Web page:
I love that radio that truly shows the essence of storytelling. Storytelling is all about conflict, we heard this all through middle school. Conflict itself, physical or mental, is the most beautiful thing in the world to me. It’s flashes of real, raw feeling hidden weirdly among commonplace habits and facades. Cinema has taken the art of television even further, drawing people in with greater and greater conflicts between greater and greater bodies and groups. Radio does this too, like it or not. We’re all still human; nothing works so well at drawing us in than conflict. But radio takes conflict in as PART of it’s conflict. It is in no way the main course.
Here’s the beauty of radio. In every medium, we’re presented with Dick, Jane, Johann, and Din Jong as human beings in conflict. Television and cinema would exaggerate the conflict to no end. Conflict and turmoil are interesting. They’re guaranteed an audience. But radio is the one medium that focuses on the four. The people of radio see conflict as one part of these four peoples’ stories. And so we listen, because this is truly what we’re after. Radio gives us what we actually want. Not conflict itself, but the stories of people strong enough to come through conflict.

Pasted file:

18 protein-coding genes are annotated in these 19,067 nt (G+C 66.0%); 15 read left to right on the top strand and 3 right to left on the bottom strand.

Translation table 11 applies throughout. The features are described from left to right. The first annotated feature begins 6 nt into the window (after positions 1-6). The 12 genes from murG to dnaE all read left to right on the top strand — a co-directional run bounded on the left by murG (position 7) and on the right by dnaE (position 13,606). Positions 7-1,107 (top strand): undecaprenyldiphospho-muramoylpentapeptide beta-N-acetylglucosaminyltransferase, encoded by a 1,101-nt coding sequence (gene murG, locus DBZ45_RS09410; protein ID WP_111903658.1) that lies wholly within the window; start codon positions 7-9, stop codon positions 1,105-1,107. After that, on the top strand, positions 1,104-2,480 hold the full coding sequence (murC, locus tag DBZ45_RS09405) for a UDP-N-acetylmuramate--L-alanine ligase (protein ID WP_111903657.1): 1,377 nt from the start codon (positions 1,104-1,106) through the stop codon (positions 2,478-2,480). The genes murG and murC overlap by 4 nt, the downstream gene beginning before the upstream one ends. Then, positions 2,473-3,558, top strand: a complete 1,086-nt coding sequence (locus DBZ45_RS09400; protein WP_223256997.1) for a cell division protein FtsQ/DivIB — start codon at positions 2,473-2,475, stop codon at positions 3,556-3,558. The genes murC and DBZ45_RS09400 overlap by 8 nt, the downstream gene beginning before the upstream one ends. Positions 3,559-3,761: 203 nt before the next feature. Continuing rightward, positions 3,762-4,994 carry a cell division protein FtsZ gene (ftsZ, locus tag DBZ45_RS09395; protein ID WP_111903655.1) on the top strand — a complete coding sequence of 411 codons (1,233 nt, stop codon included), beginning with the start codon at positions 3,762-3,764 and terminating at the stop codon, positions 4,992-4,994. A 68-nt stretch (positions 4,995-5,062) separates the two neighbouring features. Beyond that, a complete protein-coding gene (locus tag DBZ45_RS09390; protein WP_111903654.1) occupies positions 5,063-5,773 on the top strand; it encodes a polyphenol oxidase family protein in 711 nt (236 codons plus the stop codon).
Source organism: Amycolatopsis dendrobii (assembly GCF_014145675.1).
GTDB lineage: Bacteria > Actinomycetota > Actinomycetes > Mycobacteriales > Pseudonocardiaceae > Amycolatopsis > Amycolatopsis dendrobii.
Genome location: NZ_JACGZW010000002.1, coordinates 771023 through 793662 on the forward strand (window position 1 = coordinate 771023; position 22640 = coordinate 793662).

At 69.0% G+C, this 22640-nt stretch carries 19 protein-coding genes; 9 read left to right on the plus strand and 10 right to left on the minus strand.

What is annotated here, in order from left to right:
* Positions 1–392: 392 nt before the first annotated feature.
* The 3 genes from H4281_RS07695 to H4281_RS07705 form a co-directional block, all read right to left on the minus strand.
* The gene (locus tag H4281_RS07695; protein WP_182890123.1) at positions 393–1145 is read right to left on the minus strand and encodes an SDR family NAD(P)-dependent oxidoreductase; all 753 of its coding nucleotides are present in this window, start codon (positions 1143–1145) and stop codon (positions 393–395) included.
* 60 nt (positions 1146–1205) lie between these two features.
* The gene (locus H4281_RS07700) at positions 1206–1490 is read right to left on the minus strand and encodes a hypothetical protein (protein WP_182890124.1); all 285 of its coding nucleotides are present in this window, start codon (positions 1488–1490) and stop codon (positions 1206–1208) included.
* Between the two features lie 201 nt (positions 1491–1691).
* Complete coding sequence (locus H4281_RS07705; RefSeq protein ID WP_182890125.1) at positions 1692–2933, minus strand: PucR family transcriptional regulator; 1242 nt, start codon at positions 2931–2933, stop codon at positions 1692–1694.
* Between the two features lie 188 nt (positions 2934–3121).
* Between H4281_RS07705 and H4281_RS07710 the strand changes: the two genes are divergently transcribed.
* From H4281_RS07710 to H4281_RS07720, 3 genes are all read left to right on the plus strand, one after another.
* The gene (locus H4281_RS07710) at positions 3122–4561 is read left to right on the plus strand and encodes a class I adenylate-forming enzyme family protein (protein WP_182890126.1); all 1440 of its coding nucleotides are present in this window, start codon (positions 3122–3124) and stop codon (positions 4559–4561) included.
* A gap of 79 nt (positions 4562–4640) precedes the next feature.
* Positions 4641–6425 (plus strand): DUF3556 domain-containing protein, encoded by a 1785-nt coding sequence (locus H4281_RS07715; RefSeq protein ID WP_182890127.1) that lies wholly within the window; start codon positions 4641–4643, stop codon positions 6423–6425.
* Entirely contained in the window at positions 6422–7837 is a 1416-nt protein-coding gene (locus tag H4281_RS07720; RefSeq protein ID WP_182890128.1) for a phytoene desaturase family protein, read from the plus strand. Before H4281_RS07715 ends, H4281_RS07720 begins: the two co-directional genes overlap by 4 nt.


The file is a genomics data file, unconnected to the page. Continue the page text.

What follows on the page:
I’ve only become a part of radio in the past year, though it’s always been present in my life. I’d mix play-lists in my head, give commentary on the side of the playground while watching kickball games. My love of radio truly stems from my love of stories, and my utter failure at writing fiction stories. Radio is news and information told in a purely human voice. It’s addictive.
I keep “making stories” not of my own free will. My life would be far easier if I could walk around without watching and listening to wee children, go to university without wondering what the person next to me is thinking, attend classes without personifying the numbers on the page. But that’s my life. I have an ending curiosity into everyone’s life, in all new circumstances. Because every circumstance is new to someone.